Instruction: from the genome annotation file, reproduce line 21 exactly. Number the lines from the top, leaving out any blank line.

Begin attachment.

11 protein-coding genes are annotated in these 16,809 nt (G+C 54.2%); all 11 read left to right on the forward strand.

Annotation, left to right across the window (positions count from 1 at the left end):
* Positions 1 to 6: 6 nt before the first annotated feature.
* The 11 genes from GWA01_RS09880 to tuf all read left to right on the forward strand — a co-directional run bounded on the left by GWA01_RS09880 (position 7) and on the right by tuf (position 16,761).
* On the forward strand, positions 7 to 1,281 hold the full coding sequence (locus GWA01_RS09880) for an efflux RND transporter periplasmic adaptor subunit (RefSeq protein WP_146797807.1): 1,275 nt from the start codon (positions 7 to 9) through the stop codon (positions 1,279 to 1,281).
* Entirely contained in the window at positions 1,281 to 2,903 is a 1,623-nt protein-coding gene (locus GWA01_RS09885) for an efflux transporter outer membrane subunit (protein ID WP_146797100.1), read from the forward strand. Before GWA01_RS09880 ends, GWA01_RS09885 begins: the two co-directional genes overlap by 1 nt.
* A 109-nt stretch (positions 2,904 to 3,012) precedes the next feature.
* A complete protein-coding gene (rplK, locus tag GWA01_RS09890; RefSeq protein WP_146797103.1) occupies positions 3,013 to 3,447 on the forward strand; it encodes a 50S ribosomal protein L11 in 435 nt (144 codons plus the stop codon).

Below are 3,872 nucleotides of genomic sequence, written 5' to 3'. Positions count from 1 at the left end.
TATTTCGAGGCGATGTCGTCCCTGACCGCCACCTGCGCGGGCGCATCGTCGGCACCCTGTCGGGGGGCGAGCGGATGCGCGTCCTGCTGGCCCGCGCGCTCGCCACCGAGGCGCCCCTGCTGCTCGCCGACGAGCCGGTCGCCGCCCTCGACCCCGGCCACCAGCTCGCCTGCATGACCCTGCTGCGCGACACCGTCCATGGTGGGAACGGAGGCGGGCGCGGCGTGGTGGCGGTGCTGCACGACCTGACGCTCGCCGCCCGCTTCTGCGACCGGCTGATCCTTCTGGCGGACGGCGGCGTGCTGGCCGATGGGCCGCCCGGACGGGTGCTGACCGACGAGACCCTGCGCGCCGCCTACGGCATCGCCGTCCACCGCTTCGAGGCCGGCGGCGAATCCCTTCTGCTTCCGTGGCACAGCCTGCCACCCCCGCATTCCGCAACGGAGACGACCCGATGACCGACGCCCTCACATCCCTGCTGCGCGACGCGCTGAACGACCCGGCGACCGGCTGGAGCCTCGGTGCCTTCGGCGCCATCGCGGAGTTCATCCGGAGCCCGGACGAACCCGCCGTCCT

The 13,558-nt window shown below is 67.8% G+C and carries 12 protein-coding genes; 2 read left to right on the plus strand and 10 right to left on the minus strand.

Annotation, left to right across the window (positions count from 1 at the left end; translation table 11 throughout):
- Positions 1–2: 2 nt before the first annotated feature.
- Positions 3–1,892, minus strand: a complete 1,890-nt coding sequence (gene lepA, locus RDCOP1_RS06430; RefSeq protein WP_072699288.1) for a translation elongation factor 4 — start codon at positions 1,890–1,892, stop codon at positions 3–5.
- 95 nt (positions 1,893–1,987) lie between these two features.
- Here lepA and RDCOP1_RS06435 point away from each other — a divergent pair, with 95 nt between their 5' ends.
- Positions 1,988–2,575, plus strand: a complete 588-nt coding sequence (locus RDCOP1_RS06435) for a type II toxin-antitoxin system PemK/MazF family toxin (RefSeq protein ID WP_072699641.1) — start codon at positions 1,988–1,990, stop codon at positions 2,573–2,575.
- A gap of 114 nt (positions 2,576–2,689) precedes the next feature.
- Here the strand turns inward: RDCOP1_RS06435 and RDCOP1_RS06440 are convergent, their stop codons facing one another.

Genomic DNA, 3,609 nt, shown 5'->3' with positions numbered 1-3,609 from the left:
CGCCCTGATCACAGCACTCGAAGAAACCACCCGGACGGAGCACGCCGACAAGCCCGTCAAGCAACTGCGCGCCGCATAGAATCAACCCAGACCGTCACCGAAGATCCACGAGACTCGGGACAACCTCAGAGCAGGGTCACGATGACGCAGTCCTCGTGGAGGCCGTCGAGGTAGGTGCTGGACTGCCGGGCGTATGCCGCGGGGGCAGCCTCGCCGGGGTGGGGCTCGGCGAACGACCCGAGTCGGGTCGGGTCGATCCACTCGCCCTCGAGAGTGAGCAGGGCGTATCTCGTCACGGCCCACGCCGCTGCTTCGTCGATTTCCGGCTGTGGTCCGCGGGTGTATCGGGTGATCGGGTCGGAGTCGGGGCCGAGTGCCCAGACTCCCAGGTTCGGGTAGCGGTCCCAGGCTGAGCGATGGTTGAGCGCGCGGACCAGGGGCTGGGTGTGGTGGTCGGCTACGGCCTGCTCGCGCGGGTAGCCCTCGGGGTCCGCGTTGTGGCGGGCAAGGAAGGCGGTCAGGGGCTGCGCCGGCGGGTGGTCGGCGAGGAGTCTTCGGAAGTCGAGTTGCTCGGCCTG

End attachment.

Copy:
CGCCCTGATCACAGCACTCGAAGAAACCACCCGGACGGAGCACGCCGACAAGCCCGTCAAGCAACTGCGCGCCGCATAGAATCAACCCAGACCGTCACCGAAGATCCACGAGACTCGGGACAACCTCAGAGCAGGGTCACGATGACGCAGTCCTCGTGGAGGCCGTCGAGGTAGGTGCTGGACTGCCGGGCGTATGCCGCGGGGGCAGCCTCGCCGGGGTGGGGCTCGGCGAACGACCCGAGTCGGGTCGGGTCGATCCACTCGCCCTCGAGAGTGAGCAGGGCGTATCTCGTCACGGCCCACGCCGCTGCTTCGTCGATTTCCGGCTGTGGTCCGCGGGTGTATCGGGTGATCGGGTCGGAGTCGGGGCCGAGTGCCCAGACTCCCAGGTTCGGGTAGCGGTCCCAGGCTGAGCGATGGTTGAGCGCGCGGACCAGGGGCTGGGTGTGGTGGTCGGCTACGGCCTGCTCGCGCGGGTAGCCCTCGGGGTCCGCGTTGTGGCGGGCAAGGAAGGCGGTCAGGGGCTGCGCCGGCGGGTGGTCGGCGAGGAGTCTTCGGAAGTCGAGTTGCTCGGCCTG